GRIFFIN, William

Service Number: 442
Enlisted: 26 October 1914
Last Rank: Private
Last Unit: 17th Infantry Battalion
Born: Brisbane, Queensland, Australia, October 1879
Home Town: Graceville, Brisbane, Queensland
Schooling: Not yet discovered
Occupation: Commercial Traveller
Died: Killed By A Fall Of Earth In A Trench, Gallipoli, Gallipoli, Dardanelles, Turkey, 10 May 1915
Cemetery: Beach Cemetery - ANZAC Cove
Plot I, Row F, Grave No. 3, Beach Cemetery, Gallipoli Peninsula, Canakkale Province, Turkey
Memorials: Australian War Memorial Roll of Honour, Corinda Sherwood Shire Roll of Honor, Graceville War Memorial
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World War 1 Service

26 Oct 1914: Enlisted AIF WW1, Private, 442, 15th Infantry Battalion
22 Dec 1914: Involvement Private, 442, 17th Infantry Battalion
22 Dec 1914: Embarked Private, 442, 17th Infantry Battalion, HMAT Ceramic, Melbourne
10 May 1915: Involvement AIF WW1, Private, ANZAC / Gallipoli

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Biography contributed by Faithe Jones

William Griffin was born in Brisbane and attended Indooroopilly State School. He had several years service in the military cadets and was apprenticed into the drapery trade. At the time of his enlistment on 26th October 1914, William was 35 years old and employed as a commercial traveller in the drapery business. He stated his address as Graceville near Brisbane and named his mother; Emma Griffin , as his next of kin. His father George was deceased.

William was drafted into the 15th Battalion which was being raised at Bell’s Paddock, Enoggera. He would have felt quite at home in the 15th as there were a number of Graceville men in the unit, including the commanding officer Lt Col “Bull” Cannan and his brother Duncan. A sergeant in the 15th; Edwin Little, the son of a clergyman from Ipswich would also appear in the story of William Griffin. Edwin Little would unveil the Graceville War Memorial in the presence of “Bull” Cannan in 1920. (see introduction above).

While in camp, William was absent for a number of hours. He had been getting a tattoo and was admonished. The 15th sailed for Melbourne to join the other battalions in the 4th Brigade and to begin training under the Brigade Commander, John Monash.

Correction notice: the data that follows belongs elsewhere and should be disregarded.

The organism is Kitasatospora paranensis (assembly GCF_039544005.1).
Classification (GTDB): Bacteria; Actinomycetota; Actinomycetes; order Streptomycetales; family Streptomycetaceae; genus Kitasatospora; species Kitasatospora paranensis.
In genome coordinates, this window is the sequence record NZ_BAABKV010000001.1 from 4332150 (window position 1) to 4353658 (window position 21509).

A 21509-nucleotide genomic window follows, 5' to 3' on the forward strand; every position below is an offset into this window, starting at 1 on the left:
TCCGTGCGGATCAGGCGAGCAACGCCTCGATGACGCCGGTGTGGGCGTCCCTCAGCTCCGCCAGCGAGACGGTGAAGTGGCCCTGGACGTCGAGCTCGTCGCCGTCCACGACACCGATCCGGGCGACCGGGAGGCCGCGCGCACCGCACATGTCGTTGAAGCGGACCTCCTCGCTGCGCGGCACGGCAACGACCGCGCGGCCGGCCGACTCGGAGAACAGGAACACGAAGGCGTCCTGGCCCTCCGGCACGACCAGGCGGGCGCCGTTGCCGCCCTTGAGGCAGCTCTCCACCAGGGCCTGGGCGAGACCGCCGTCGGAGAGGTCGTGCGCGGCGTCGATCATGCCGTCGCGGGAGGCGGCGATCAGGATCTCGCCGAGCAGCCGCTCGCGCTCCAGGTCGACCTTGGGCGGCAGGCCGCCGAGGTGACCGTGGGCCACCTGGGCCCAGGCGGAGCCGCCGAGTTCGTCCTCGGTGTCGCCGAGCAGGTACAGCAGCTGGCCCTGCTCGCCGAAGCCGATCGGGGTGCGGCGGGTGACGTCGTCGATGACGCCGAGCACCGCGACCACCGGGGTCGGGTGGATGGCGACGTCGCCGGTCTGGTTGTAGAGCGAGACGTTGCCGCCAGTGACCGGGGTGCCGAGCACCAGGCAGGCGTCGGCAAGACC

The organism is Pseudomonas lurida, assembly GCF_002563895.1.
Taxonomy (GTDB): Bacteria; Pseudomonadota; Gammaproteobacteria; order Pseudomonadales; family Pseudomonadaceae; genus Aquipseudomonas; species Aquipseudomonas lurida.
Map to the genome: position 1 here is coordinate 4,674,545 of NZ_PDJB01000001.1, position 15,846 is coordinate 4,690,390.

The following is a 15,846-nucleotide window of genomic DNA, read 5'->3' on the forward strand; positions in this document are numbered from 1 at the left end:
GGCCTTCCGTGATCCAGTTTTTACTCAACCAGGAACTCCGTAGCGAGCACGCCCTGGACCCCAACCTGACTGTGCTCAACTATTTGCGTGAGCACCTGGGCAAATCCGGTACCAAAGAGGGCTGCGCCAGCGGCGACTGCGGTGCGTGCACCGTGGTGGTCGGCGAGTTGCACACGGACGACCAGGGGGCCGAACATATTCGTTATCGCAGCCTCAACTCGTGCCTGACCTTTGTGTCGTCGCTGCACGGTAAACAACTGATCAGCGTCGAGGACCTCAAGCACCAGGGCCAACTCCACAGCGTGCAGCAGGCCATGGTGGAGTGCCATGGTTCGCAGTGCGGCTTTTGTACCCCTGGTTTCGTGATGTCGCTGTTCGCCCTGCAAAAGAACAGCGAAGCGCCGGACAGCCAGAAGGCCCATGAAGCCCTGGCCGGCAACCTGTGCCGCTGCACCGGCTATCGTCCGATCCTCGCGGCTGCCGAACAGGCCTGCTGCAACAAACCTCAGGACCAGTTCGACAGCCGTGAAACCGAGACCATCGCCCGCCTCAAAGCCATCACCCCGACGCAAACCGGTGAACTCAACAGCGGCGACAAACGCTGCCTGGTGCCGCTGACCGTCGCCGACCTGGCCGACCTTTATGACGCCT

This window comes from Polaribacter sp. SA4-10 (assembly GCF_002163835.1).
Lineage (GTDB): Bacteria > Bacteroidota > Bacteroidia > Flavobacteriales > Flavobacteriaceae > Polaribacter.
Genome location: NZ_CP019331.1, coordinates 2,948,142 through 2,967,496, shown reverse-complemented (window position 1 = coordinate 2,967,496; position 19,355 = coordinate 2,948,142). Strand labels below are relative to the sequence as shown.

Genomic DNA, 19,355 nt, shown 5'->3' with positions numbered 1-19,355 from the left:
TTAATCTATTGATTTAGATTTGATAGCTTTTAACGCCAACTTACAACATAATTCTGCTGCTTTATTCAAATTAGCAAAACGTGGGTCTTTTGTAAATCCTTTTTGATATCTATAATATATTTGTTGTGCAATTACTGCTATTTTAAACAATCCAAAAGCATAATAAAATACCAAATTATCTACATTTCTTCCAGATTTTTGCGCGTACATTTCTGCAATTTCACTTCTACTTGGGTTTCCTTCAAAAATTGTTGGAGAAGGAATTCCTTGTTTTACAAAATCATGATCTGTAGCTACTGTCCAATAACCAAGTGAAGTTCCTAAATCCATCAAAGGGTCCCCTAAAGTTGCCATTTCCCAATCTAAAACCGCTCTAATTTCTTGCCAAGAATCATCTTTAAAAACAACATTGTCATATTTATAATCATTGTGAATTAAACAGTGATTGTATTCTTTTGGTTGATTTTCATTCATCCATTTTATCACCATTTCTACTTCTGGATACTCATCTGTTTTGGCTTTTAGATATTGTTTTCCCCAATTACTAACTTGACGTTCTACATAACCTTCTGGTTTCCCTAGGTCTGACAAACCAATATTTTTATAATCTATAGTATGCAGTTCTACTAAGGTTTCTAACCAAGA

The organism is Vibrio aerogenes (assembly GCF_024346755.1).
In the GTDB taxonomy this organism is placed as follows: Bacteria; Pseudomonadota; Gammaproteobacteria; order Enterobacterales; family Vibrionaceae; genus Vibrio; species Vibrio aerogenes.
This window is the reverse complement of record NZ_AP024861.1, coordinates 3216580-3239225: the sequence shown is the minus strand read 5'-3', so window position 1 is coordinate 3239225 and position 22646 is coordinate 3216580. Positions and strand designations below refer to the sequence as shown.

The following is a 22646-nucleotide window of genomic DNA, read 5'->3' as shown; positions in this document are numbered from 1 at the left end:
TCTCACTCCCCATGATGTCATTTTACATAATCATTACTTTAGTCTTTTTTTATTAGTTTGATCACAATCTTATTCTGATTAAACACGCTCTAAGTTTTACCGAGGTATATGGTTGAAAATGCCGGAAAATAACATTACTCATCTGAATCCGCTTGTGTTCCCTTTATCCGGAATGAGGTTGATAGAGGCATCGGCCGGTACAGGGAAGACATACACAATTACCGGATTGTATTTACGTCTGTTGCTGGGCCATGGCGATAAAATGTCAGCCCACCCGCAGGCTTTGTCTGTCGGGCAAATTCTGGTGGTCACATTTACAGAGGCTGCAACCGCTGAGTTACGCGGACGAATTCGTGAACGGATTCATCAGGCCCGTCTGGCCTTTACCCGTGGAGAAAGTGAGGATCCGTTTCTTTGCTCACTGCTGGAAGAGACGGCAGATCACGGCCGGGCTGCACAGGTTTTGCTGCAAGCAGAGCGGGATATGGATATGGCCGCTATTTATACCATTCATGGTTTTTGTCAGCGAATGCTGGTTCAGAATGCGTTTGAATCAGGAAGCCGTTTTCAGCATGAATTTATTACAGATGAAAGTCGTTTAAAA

Eventually the 4th Brigade sailed from Melbourne on 22nd December 1914 and arrived in Egypt on 3rd February 1915, going into camp at Heliopolis outside Cairo. The first contingent of Australians had been in Egypt for two months and had been formed into an Australian Corps. The later arrivals were combined with a number of New Zealand units into a second corps, which was given the telegraphic code “ANZAC”. Training in the desert continued through February and March. On the 12th April 1915, the 4th Brigade travelled by train to Alexandria where they boarded a transport bound for Mudros Harbour on the island of Lemnos. The troops of the 15th remained on board their transports, practising boarding boats and horse barges.

The landing on the beach at Gallipoli began at 4:40am by troops of the 3rd Brigade. The 4th Brigade did not begin landing until 5:00pm; by which time the Australians had advanced to the second ridge. The 15th Battalion dug in at a precarious position at the head of Monash Valley. The situation at Anzac in the first few weeks was extremely dangerous. The Turks were determined to throw the invaders back into the sea and vicious hand to hand fighting ensued as both sides battled to gain ground. The Turks had had months to prepare their defences but for the Australians, trenches and dugouts had to be constructed in haste, often under heavy enemy fire.

On 10th May 1915, a section of trench near Pope’s Hill collapsed and William Griffin was killed. Such was the intensity of the fighting at the time that William was not buried at Beach Cemetery for five days. On the 23rd May, a general ceasefire was arranged so that both Turk and Australian could retrieve and bury their dead. The 15th Battalion CO took the opportunity to conduct a Court of Inquiry into the death of William Griffin. In addition to Compnay Commander Duncan Cannan, the court heard expert testimony from Lt Newbolt of the NZ Engineers who advised that the ground was geologically unstable and prone to slip. Because the trench had been dug at night, and with great speed, it would have been impossible for anyone without extensive geological experience to have foreseen the danger. The court concluded that no person was to blame for the collapse and it should be deemed an accident.

William’s mother was informed that he had been Accidentally Killed on 10th May 1915 and had been buried at Beach Cemetery with the Rev, Power in attendance.

Soon after the notification of William’s death, his brother in law, Mr R.A. Wheeler wrote to base records questioning the date of William’s death as he (Mr Wheeler) had received a postcard dated 17th May (one week after his death). The official response was that the army records were correct and William probably made a mistake with the date on the postcard.

William’s mother was informed in 1917 that he had been buried in Shrapnel Valley Cemetery but this is incorrect. Commonwealth War Graves Commission records show that William Griffin is buried at Beach Cemetery on the southern point of Anzac Cove overlooking the sea. He is buried close to John Kirkpatrick Simpson (of donkey fame).

Courtesy of Ian Lang

Mango Hill